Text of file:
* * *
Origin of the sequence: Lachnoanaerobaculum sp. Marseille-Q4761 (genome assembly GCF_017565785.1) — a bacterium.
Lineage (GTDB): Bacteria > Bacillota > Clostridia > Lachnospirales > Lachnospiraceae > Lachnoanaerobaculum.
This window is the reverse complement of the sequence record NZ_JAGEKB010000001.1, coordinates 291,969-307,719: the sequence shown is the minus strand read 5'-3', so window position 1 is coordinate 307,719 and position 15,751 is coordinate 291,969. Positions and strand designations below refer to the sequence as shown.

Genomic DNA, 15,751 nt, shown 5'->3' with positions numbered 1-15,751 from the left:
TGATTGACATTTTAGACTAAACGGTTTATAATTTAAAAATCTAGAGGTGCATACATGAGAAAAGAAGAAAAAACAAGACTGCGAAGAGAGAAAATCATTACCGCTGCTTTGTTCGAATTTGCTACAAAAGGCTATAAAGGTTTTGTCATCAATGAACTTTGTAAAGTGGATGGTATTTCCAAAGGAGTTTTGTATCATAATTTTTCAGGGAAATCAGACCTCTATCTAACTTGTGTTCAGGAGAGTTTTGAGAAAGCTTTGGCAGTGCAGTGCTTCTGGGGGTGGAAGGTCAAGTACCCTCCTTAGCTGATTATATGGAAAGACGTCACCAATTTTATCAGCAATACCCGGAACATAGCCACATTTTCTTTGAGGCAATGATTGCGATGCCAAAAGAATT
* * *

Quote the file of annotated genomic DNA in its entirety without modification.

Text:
Origin of the sequence: Lachnoanaerobaculum sp. Marseille-Q4761 (genome assembly GCF_017565785.1) — a bacterium.
Lineage (GTDB): Bacteria > Bacillota > Clostridia > Lachnospirales > Lachnospiraceae > Lachnoanaerobaculum.
This window is the reverse complement of the sequence record NZ_JAGEKB010000001.1, coordinates 291,969-307,719: the sequence shown is the minus strand read 5'-3', so window position 1 is coordinate 307,719 and position 15,751 is coordinate 291,969. Positions and strand designations below refer to the sequence as shown.

Genomic DNA, 15,751 nt, shown 5'->3' with positions numbered 1-15,751 from the left:
TGATTGACATTTTAGACTAAACGGTTTATAATTTAAAAATCTAGAGGTGCATACATGAGAAAAGAAGAAAAAACAAGACTGCGAAGAGAGAAAATCATTACCGCTGCTTTGTTCGAATTTGCTACAAAAGGCTATAAAGGTTTTGTCATCAATGAACTTTGTAAAGTGGATGGTATTTCCAAAGGAGTTTTGTATCATAATTTTTCAGGGAAATCAGACCTCTATCTAACTTGTGTTCAGGAGAGTTTTGAGAAAGCTTTGGCAGTGCAGTGCTTCTGGGGGTGGAAGGTCAAGTACCCTCCTTAGCTGATTATATGGAAAGACGTCACCAATTTTATCAGCAATACCCGGAACATAGCCACATTTTCTTTGAGGCAATGATTGCGATGCCAAAAGAATT